Lawrence’s public school system has seen a dramatic overhaul in recent years: MCAS scores, particularly in mathematics, are up and so are graduation rates — by 9 points to more than 61 percent. The number of Level 1 schools — the state’s classification for schools that have met their performance goals — has tripled in the district in just two years.
These achievements in a district that was put into state receivership in 2011 are a remarkable turnaround, one rightfully celebrated by city and state officials, including Governor Charlie Baker. And if that momentum is to continue, it can’t come at the expense of one educational area that even school officials in the old mill city admit remains starkly lacking in resources, awareness, and training: the 17 percent of the student population with special needs.
Ninety percent of students in Lawrence schools are Hispanic, and many have limited English language skills — more than 70 percent of pupils are non-native English speakers. This language gap makes special education a particular challenge.
The problem runs deeper than that, however. Lawrence routinely flouts educational regulations and basic rights when dealing with special education students and their parents.
Araceli Jerez is one of those parents: She has a 14-year-old and a 9-year-old, both on the autism spectrum. Jerez, who does not speak English, says many parents are not aware of their rights.
It’s a situation that isn’t unique to Lawrence. Across the Commonwealth, in cities like Holyoke, Springfield, New Bedford, and Chelsea, special education students are finishing high school at graduation rates even lower than Lawrence’s 40 percent. In short, too many of Massachusetts’ most vulnerable children are being left behind.
Those other cities, however, don’t have Teresa Ramos on their case. Ramos is an attorney who works with the Disability Law Center, providing legal services to low-income, immigrant Hispanic children. What she has observed is a pattern of procedural neglect toward parents — a lack of timely translating and interpreting services, proper training, adherence to deadlines — and a knee-jerk reaction toward medicating students before doing thorough evaluations.
“The thing about special education is that everything has to be individualized,” said Ramos, who has a daughter with autism. “Each kid’s needs are different and a lot of work.”
It’s a basic right, she said, for parents to understand their child’s struggles and to meet to address those issues. And parents of students with disabilities have the right to receive any document related to their child in their primary language. Yet Ramos says her clients don’t receive reports in Spanish in time for meetings. “There are guidelines, and nobody seems to be paying attention to them,” she explained.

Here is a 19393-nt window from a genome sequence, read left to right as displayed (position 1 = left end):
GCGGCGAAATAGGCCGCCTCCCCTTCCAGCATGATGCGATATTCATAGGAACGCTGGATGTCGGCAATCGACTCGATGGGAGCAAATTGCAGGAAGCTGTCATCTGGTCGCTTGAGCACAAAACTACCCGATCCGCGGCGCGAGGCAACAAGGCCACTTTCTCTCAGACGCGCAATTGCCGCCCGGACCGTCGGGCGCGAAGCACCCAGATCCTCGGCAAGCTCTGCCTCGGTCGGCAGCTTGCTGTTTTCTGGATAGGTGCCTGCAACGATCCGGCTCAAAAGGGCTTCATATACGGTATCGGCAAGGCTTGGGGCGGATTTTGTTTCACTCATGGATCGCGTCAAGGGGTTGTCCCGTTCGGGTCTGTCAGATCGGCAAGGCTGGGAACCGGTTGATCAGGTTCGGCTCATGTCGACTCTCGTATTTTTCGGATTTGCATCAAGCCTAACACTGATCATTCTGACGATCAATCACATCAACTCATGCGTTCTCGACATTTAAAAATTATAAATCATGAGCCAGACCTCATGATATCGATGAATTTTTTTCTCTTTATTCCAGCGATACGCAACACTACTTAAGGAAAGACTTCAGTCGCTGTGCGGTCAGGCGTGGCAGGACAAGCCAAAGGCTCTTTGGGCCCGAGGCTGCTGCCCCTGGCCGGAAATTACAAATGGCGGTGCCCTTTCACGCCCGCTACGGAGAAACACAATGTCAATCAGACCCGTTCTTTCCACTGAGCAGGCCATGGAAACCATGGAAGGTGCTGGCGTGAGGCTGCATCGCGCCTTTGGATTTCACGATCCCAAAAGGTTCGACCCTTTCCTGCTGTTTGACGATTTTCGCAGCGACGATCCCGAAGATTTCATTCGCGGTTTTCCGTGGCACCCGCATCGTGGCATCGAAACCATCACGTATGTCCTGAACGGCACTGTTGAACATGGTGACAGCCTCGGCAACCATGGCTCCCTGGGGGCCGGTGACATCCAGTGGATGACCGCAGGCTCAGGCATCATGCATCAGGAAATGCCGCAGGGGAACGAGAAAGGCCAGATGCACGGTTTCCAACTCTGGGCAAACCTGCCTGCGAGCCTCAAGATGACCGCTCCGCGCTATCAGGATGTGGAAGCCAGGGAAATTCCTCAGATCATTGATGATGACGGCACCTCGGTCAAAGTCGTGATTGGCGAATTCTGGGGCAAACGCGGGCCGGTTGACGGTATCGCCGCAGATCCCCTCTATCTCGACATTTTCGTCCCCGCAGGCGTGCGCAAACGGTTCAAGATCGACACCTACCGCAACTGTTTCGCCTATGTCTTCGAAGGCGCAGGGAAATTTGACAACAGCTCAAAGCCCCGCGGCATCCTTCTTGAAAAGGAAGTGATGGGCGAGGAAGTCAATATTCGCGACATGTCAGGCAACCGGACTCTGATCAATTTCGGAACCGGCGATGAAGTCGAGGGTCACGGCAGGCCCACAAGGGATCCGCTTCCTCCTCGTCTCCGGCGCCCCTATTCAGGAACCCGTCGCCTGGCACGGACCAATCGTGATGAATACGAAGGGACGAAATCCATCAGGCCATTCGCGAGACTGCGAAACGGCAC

What’s more, Ramos notes that when a student is acting out, parents are told to take the child to see a doctor. “Some kids are being medicated without even trying a behavior plan first in the school,” she said.
Doug Sullivan, who heads the special learning services department in Lawrence Public Schools, admits “there’s room for improvement.” Sullivan acknowledged having issues with timelines but pointed to a new electronic system he expects to have in place by April. This, he said, will make the translation services more efficient.
But “playing catch-up” is not a sensible or sustainable approach. Sullivan recognizes the need of being more proactive instead of reactive. “But you can’t always be proactive,” he adds.
“We have children coming from other countries where there were no services,” Sullivan said, pointing to two recent cases of deaf children, one from the Dominican Republic and the other one from Puerto Rico, who had never previously gone to school. “We just have to take them in.”
Thankfully, parents in Lawrence are learning to be better advocates on behalf of their children, largely due to Ramos’s efforts. In a short period, her caseload has risen to 24 families, an indication of the demand for services in interacting with the schools.
Lawrence routinely flouts regulations and rights when dealing with special needs students and their parents.
“My sons are US citizens, I pay all my taxes, and the law says that the school has to serve me in my native language. But it’s hard being a Hispanic parent, with no English, to endure the pressure and digest everything that’s happening,” Jerez said. “With Teresa, I feel I have someone on my side. I now talk with more authority.”
The reception to Ramos’s overtures has been lukewarm at best. “I have had clients who tell me that the guidance counselor — upon learning that I am helping them — the counselor tells them, how come you have a lawyer? You don’t need that.”
But Sullivan, for one, welcomes the help. “She is pointing out some cracks in the system, and we’re happy to address those,” said Sullivan. “That’s what we’re here to do.”
Fortunately for Lawrence families, they can count on Teresa Ramos to hold him to it.